The family Eriocaulaceae belongs to Xyrids of Poales and is sister to family Xyridaceae [2,3,4]. The family consists of ten genera and ca. 1400 species which are distributed throughout the tropics [13,14,15] and the family can be easily distinguished by characteristic capitulum or head inflorescence [16]. Ruhland [17] classified the family into two subfamilies Eriocauloideae and Paepalanthoideae comprising of two and eight genera, respectively. The members of Eriocaulaceae inhabit a variety of habitats like marshy or aquatic to terrestrial and xeric habitats. Moreover, they also comprise of both annuals and perennials [18]. Eriocaulon L. (subfamily Eriocauloideae) is the largest genus of Eriocaulaceae and exhibits cosmopolitan distribution [13,18,19]. Taxonomy of this genus has remained a challenge for taxonomists due to high intraspecific variations and limited interspecific differences [20,21,22]. Several studies have been conducted to understand relationships between the family Eriocaulaceae, including both morphological and molecular techniques [1315,1819,2325]. However, all these studies include a wider sampling of the subfamily Paepalanthoideae but very few from Eriocauloideae. Molecular studies mainly included nuclear and chloroplast markers such as ITS, trnL-F, and psbA-trnH intergenic spacer [1315,19,25,26]. Diaz Pena [26], for the first time, included plastome sequences to understand phylogeny and biogeography of the genus Paepalanthus subg. Platycaulon. However, the study did not mention accession numbers for the plastomes. Also, one Eriocaulon plastome (E. sexangulare L., MK193813), first for the genus, has been reported recently [27] but not yet available in public database. In spite of the availability of these plastome sequences, no attempts were made to understand the gene content, structural rearrangements, and genome evolution in the family concerning the evolution of order Poales.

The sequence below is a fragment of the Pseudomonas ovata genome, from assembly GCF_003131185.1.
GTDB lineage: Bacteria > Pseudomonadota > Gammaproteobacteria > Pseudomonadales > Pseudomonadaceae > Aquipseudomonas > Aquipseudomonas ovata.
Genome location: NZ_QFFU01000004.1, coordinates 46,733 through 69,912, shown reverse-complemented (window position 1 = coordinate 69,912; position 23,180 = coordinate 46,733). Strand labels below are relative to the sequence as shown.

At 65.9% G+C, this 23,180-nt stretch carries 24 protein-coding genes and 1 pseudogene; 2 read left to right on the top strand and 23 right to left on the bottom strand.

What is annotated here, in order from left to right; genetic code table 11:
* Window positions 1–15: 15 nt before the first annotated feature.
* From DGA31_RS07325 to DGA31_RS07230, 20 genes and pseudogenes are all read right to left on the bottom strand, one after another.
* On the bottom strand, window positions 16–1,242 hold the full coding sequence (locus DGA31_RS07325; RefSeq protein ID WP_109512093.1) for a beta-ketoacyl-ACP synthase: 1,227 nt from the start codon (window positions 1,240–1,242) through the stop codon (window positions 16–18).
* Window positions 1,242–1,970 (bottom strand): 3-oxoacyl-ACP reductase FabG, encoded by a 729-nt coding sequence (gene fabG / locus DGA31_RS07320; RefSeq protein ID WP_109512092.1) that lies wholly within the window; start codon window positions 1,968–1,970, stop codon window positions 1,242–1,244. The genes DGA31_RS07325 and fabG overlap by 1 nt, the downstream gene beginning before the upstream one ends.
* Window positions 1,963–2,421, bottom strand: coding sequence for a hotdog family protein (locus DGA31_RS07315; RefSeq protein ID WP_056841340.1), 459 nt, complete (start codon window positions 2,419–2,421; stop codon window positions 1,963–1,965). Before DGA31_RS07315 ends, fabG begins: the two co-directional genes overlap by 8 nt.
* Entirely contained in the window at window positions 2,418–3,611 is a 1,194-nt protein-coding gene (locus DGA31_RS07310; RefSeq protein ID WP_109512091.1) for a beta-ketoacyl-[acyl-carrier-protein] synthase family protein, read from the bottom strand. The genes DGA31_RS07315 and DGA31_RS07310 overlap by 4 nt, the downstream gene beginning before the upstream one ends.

In China, the genus Eriocaulon is represented by 35 species, 13 of which are endemic [28]. Some of the species have considerable use in Traditional Chinese Medicine [2931]. Eriocaulon decemflorum Maxim. an important medicinal plant is distributed from China to Japan, Korea, and the Far East of Russia [28,3234]. The species occurs in rice fields, marshy places, and mountain slopes at an altitude of 1600–1700 m [28]. The species has also been tested for its antibacterial activity against Staphylococcus aureus and Pseudomonas aeruginosa [35]. As per the recent assessment, the species has been listed as vulnerable in China [36]. In the present study, the assembly, annotation, and analyses of complete plastome of E. decemflorum Maxim. is reported. Attempts were also made, for the first time, to understand the position, structural arrangements, and evolution within Poales with the insights received from the Eriocaulon plastome.

Materials and methods

Sampling, DNA extraction, and sequencing

Fresh leaf samples of Eriocaulon decemflorum were collected from Mt. Dayang, Jinyun County, Zhejiang Province, China (August 2017, Voucher No. X.L. Xie 170189). Voucher specimens were deposited at the herbarium of Zhejiang University (HZU). The total DNA was extracted using Plant DNAzol Reagent (LifeFeng, Shanghai) according to the manufacturer's protocol from approximately 20 mg of the silica-dried leaf tissue. The high molecular weight DNA was sheared (yielding ≤ 800 bp fragments) and the quality of fragmentation was checked on an Agilent Bioanalyzer 2100 (Agilent Technologies). The short-insert (500 bp) paired-end libraries preparation and sequencing were performed by the Beijing Genomics Institute (Shenzhen, China). The sample was pooled with others and run in a single lane of an Illumina HiSeq X10 with a read length of 150 bp.